Let’s consider a pretty typical negative review, and look at how a company might address it. The reviewer of a coffee shop says, “Perhaps I just came here on the wrong day. I found the staff to be rude and slow in preparing my coffee. The decor is cute but this coffee shop was slightly on the small side for me. Not a place I would frequent during peak hours.”

A review like this (a two-star out of five review on Yelp!) shows some unhappiness, but the problems seem relatively superficial and not too damaging. The reviewer seems like a rational person, and mostly just seems dissatisfied with their experience.

The first step should therefore be to reach out to the customer and try to resolve the issue. Many review sites now allow businesses to respond directly to the customer, either publicly or privately. In this case, responding publicly would be the best option. Most people writing negative reviews are mostly just frustrated, and even receiving a bit of personal attention can fix the entire problem for them. At the same time, potential customers browsing the reviews will see your response and know that your business is one that reaches out to customers to try to fix problems that arise, which will increase their trust immensely.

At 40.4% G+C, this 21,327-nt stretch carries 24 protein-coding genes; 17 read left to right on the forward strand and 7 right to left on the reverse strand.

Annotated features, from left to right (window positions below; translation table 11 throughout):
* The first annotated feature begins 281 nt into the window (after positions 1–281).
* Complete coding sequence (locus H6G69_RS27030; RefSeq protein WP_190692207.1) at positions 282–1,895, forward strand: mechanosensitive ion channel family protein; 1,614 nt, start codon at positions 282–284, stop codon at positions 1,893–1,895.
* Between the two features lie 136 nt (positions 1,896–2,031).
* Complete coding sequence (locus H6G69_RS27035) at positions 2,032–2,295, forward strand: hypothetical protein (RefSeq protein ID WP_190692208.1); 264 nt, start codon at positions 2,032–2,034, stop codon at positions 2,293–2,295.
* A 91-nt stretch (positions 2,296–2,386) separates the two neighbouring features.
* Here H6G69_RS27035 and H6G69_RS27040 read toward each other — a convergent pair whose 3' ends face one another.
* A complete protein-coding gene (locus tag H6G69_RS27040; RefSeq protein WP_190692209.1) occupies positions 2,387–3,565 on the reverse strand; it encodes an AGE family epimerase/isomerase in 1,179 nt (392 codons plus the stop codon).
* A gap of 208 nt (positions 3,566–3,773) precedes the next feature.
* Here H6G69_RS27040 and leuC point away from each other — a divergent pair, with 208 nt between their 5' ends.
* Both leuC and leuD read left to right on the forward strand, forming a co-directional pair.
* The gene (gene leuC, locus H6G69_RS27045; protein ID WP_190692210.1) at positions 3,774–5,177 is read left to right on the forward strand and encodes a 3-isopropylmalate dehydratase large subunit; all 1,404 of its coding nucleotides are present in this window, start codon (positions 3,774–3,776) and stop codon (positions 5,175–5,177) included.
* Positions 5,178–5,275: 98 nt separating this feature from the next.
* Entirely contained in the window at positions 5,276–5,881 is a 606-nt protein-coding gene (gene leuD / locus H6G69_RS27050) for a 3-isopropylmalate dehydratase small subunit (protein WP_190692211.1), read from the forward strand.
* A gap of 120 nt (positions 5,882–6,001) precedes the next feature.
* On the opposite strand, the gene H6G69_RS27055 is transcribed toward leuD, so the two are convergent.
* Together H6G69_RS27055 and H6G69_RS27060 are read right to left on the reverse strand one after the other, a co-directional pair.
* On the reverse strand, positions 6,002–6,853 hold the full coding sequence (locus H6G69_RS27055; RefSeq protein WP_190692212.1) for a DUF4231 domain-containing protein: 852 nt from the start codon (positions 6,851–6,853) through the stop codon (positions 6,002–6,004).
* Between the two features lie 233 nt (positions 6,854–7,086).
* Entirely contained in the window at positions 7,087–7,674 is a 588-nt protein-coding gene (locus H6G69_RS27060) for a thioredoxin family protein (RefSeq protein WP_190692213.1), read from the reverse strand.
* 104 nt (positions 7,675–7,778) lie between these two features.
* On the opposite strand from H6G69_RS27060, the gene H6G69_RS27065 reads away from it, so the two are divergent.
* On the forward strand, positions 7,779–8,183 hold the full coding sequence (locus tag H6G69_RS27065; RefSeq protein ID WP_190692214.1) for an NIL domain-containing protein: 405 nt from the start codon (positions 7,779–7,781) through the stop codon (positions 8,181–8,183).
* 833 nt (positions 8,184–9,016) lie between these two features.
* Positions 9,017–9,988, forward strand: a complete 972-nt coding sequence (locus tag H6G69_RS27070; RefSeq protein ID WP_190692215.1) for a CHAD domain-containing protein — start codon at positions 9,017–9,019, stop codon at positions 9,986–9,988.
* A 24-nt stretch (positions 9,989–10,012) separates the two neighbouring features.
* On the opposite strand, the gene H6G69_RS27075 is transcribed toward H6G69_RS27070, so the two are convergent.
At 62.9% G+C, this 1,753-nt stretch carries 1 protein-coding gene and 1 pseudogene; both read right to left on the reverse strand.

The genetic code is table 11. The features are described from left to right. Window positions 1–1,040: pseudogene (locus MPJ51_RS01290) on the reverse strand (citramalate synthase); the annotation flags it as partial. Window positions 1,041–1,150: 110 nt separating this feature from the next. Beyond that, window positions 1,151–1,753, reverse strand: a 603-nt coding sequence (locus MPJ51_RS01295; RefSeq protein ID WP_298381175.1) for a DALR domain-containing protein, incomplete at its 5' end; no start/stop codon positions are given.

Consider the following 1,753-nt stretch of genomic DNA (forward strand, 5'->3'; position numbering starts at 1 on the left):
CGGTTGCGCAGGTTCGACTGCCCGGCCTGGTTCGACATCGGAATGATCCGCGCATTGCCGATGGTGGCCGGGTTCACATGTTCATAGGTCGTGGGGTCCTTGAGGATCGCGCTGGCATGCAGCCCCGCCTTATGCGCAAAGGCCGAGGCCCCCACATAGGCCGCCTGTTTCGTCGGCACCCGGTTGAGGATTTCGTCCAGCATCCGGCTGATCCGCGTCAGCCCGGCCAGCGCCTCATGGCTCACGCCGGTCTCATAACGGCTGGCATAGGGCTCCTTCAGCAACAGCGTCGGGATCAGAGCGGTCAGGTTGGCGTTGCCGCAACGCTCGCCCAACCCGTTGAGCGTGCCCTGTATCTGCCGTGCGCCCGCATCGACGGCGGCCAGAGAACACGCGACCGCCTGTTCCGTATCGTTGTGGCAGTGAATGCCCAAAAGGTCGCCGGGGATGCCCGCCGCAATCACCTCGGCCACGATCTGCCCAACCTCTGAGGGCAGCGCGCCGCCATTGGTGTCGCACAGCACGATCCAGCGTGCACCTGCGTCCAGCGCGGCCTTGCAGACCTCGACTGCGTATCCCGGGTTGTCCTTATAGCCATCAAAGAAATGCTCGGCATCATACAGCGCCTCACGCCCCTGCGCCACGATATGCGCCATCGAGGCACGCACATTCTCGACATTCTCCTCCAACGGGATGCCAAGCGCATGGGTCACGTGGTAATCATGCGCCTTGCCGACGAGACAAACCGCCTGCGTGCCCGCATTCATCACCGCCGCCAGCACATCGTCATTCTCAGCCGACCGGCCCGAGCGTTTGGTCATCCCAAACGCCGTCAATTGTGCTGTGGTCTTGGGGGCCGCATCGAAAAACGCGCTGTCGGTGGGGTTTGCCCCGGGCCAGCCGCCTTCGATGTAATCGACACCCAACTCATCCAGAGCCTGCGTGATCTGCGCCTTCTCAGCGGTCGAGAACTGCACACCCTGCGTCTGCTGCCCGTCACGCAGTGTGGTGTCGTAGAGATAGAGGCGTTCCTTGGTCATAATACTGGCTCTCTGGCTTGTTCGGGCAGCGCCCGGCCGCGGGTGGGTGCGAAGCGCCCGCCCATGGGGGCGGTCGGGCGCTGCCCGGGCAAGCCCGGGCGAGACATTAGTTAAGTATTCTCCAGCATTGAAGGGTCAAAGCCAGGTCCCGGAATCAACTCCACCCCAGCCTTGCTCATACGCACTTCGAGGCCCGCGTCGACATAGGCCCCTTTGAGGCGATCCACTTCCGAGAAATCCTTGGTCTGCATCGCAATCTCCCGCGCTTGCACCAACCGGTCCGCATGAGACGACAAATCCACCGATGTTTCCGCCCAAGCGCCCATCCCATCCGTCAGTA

A response might look something like, “I’m sorry to hear you were dissatisfied with your experience! We pride ourselves on our friendly staff, so it may just be that the staff member in question was having a particularly bad day. If you’d like to stop in again for a complementary cup of coffee, we’d appreciate the opportunity to show you the excellent quality and service that have made us so popular.”